There are a huge number of Absolutely Fine container libraries for C with various tradeoffs (ctl, Klib, mlib, sgc, STC, and hundreds more). I semi-arbitrarily picked STC as being featured-enough, but not too heavy.

As with all C libraries, it’s necessarily a bit “stutter”-y (especially with more complex types) as you need to repeat the namespace, the type, and the object in each function call.


To try to make this nicer, I added some extensions to dyibicc. The first is a pretty simple one: __attribute__((methodcall(PREFIX))). This is an attribute that goes on a struct declaration that makes it “sort of callable”. So instead of writing:

struct my_vector_type { ... };

my_vector_type my_vec = {0};
my_vector_type_push_back(&my_vec, 123);
my_vector_type_push_back(&my_vec, 456);
my_vector_type_push_back(&my_vec, 789);

you can instead write:

struct __attribute__((methodcall(my_vector_type_))) my_vector_type { ... };

my_vector_type my_vec = {0};

The .. syntax and methodcall attribute work together, and if the static type of the left-hand side has a methodcall attribute, the right-hand side is rewritten using the PREFIX and a “self” argument.

That is, with methodcall on the vector type, v..push(1) is rewritten to my_vector_type_push(&v, 1).

Additionally, .. follows pointers, so this works as expected, without needing to use -> or (*x).

int myfunc(my_vector_type* x) {

I thought about using . instead of .. for this, and while ambiguous (vs. normal struct field access) I think it could probably work fine. I wasn’t sure if it’d be more or less confusing, and this was slightly easier to implement for now.


The second simplifying feature was to make the “templating” part automatic. In STC, you need to pre-define various i_* keys, then include a specific header which generates the associated structures and functions and then undefines those keys. So you need to figure out which types you want to use up-front and predefine them, and think about how they’re going to be forward declared between translation units, and so on.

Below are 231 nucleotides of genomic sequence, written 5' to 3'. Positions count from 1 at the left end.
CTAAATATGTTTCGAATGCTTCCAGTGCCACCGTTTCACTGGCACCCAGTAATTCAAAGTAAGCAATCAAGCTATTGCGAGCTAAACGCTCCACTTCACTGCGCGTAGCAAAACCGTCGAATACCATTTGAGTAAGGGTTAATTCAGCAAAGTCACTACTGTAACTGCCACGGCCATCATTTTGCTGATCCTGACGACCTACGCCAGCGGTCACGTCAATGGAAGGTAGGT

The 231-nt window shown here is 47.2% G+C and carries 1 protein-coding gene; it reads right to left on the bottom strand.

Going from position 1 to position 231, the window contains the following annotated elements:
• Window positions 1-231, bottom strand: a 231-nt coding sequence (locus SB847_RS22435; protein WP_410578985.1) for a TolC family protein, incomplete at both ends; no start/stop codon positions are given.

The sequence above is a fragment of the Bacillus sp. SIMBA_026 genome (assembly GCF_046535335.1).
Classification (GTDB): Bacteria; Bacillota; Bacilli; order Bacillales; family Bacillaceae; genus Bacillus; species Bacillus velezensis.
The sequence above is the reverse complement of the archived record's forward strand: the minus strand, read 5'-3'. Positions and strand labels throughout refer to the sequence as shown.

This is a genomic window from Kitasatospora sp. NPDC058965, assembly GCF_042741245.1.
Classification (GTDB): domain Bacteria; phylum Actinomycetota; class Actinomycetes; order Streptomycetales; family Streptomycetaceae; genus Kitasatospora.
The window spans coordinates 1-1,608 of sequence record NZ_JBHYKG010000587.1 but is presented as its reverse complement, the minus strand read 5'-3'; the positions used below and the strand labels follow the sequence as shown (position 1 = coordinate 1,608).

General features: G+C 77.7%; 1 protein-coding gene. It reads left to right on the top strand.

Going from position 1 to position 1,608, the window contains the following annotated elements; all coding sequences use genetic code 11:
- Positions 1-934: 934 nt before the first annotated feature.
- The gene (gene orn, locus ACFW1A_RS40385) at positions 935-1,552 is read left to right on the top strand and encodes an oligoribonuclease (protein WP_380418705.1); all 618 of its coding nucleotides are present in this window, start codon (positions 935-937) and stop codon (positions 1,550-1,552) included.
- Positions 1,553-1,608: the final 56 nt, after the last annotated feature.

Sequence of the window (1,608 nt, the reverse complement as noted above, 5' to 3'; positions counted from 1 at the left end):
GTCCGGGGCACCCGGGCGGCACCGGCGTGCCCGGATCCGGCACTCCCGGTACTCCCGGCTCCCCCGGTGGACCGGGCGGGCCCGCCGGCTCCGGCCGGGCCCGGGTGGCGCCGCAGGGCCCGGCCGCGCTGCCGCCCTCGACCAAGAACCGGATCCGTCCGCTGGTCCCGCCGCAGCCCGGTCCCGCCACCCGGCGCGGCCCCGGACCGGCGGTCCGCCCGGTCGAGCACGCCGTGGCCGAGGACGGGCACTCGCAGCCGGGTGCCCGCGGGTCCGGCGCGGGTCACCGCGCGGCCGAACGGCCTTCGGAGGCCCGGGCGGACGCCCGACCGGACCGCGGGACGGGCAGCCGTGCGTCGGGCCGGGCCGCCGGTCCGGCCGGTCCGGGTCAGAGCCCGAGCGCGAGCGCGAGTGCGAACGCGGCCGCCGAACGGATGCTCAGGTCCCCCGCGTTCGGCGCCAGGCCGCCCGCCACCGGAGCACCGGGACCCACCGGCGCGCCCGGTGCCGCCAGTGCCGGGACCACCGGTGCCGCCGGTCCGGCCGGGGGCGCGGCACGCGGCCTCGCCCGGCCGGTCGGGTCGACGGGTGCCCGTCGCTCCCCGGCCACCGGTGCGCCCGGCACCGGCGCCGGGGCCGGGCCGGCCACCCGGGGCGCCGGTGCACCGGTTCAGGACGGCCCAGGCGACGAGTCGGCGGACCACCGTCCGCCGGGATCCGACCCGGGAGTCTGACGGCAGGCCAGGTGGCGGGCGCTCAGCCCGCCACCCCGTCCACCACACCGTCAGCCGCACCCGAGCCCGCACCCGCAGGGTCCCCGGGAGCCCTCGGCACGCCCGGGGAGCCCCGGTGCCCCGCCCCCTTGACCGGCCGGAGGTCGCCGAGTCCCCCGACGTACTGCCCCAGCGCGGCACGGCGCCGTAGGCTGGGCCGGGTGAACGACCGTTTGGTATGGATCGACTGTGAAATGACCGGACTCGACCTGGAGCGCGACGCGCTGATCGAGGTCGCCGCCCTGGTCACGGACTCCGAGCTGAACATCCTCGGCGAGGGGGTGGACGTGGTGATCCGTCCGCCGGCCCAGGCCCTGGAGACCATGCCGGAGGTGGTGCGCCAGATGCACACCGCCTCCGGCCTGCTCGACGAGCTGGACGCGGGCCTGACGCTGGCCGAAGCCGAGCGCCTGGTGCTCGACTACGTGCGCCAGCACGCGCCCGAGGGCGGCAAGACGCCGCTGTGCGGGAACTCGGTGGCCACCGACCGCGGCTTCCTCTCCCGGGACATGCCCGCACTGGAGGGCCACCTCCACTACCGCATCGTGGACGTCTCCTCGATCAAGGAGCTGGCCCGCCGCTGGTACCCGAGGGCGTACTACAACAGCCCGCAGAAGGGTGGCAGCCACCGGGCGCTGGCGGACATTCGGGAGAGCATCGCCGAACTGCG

dyibicc has $vec and $map built in now, which deal with this automatically, so you can write $map(int, char*) or $vec(int) and the correct types will be instantiated and declared (or not) as necessary: simple test (notice no #includes). Assuming this doesn’t feel terrible after using it for a while, I guess probably a string type and maybe a set type would be commonly useful too.

whyyyyy would you do this

There are many good, valid, correct arguments against doing this. Primarily, it just isn’t really a C compiler any more, and your code isn’t going to work in another C compiler. Or maybe you just think it’s ugly! But what good is compiler power if you’re not going to abuse it! So I’m going with Embrace, Extend, Extinguish for now. Surely domination of the C compiler market is just around the corner.


Paraphrasing the funniest email signoff I’ve received in a while: There can’t possibly be a better way to end a blog post!

  1. In my defense, while many issues were my bad (or more often lazy) code, some were inherited from chibicc. 

  2. Always fun to iterate on “yaml scripting” without being able to run the actions locally so you have to make piles of trivial commits to check for typos.